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How to gain weight?

Discussion in 'Type 1 Diabetes' started by MyNameIsAlex, Jul 6, 2016.

  1. MyNameIsAlex

    MyNameIsAlex Type 1 · Active Member

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    I've always been a skinny person but since I've been diagnosed with type 1 diabetes, I've lost about 8-10 kilograms. What can I do to gain some weight, I don't like how I look now. I am way too skinny for my age (25) and my height (185).
     
    #1 MyNameIsAlex, Jul 6, 2016 at 7:41 PM
    Last edited by a moderator: Jul 7, 2016
  2. azure

    azure Type 1 · Expert

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    Hi @MyNameIsAlex :)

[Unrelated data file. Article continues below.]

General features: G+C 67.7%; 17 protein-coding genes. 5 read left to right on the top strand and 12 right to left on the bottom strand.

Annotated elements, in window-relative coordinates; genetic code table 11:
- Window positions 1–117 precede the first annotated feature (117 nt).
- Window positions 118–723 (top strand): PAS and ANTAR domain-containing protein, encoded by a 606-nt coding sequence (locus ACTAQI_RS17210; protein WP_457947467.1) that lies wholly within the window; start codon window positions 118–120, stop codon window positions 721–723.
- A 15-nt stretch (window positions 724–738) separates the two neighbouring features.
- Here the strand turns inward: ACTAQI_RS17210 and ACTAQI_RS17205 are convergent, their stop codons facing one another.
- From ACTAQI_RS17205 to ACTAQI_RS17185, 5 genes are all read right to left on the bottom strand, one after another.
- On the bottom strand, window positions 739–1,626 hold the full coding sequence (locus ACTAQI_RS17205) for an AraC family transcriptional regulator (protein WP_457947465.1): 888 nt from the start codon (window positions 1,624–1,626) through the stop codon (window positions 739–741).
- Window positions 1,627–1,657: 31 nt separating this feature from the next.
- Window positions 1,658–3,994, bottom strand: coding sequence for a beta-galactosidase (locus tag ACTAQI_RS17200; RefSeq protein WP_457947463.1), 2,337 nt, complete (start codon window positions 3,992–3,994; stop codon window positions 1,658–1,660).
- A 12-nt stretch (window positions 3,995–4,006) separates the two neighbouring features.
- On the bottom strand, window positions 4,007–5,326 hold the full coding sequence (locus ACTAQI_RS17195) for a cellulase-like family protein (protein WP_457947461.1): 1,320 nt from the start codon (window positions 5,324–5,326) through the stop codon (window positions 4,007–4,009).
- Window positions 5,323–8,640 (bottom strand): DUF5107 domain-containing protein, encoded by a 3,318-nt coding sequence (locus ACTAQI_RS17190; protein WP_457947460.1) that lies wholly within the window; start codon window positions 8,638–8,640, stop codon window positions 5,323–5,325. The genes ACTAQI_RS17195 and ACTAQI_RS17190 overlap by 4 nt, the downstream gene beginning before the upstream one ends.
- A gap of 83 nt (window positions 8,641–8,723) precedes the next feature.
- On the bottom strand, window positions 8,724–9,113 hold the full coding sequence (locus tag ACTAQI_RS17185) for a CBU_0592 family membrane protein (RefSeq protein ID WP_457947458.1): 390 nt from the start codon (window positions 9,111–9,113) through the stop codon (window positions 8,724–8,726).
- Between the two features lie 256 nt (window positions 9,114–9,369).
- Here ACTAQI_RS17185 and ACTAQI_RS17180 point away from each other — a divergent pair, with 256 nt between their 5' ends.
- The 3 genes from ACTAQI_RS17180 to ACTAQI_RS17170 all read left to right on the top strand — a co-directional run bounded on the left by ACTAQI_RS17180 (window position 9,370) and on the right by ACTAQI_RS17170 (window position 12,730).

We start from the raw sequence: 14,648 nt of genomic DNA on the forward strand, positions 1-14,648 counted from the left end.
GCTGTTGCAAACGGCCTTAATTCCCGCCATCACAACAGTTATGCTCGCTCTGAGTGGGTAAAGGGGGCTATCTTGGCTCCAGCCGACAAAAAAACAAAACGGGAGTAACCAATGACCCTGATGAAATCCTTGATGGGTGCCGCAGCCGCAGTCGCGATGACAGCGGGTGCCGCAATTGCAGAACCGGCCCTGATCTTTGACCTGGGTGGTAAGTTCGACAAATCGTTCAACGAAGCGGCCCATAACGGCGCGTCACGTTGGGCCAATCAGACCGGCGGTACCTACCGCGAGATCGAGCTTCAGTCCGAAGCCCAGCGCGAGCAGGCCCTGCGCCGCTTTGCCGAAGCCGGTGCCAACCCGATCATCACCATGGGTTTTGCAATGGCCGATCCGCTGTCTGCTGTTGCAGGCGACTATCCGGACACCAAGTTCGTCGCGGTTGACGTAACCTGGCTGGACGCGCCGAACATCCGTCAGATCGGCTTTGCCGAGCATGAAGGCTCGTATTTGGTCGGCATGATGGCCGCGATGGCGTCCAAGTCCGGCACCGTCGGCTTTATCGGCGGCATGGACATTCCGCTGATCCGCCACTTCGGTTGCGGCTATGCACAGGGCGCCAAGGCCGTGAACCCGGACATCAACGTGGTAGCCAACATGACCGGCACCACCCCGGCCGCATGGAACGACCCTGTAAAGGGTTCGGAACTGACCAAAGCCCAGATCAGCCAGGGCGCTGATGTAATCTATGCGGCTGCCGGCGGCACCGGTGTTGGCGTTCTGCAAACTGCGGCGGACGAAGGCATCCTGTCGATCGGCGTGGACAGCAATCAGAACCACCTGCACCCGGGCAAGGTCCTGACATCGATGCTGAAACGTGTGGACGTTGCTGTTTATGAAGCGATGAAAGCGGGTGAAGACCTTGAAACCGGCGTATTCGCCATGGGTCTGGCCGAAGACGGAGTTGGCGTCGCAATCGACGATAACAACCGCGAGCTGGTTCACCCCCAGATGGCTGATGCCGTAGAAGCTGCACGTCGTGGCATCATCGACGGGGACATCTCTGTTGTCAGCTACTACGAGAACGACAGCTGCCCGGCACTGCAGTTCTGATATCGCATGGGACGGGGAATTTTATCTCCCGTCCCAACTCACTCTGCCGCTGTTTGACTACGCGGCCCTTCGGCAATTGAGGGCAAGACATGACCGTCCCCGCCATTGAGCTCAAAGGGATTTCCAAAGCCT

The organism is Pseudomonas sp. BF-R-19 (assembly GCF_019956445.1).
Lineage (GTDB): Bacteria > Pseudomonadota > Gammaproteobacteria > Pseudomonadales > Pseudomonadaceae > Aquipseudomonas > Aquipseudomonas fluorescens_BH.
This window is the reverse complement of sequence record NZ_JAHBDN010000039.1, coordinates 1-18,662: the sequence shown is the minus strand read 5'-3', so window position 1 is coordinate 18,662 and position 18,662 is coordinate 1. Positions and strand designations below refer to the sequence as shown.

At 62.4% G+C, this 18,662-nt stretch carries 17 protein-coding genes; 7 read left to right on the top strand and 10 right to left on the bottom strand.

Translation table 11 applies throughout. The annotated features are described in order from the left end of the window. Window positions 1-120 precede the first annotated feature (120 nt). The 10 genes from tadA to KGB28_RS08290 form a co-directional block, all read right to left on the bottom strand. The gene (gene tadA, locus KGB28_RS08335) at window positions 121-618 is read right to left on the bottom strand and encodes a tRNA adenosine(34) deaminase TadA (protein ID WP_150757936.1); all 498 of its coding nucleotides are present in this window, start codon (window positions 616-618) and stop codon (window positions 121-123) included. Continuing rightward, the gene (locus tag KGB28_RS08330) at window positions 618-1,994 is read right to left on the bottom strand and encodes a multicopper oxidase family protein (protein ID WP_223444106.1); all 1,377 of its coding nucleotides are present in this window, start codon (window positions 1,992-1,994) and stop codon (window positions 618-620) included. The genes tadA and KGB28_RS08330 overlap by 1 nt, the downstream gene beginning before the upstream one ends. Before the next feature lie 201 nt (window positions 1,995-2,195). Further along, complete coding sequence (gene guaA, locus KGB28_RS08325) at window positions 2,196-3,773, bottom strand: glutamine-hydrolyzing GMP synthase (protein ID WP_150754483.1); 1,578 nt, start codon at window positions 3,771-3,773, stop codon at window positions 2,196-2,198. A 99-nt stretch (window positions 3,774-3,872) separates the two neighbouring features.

What are your blood sugar test results like? Can you give us an example of a day's meals for you?

    To put on weight, I increase the amount of carbs I eat. If you do that, you will need to adjust your insulin. If you're not confident doing that, you should get advice from a doctor or nurse.
     
  3. Tylers73

    Tylers73 Type 1 · Well-Known Member

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    Me too lost a lot of weight. Since diagnoses 3 stone. Have been avoiding high carbs as was told to. But how do we put on weight then!!!


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  4. MyNameIsAlex

    MyNameIsAlex Type 1 · Active Member

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    My blood sugar levels are pretty good.. I have moments when my blood sugar goes high, like 170-180 mg/dl but that's probably my fault because I eat sweets. In the last 2 months the highest BG was 220 mg/dl. I am injecting myself 4 units of Lantus in the morning, before breakfast, 8 units of Novorapid before launch and dinner (4 units for each meal). Last week I took only 4 units of Lantus a day because I had very low blood sugar levels ( the lowest was 48) so I took a break from injecting novorapid. I don't eat very much carbs because I am afraid of high BG.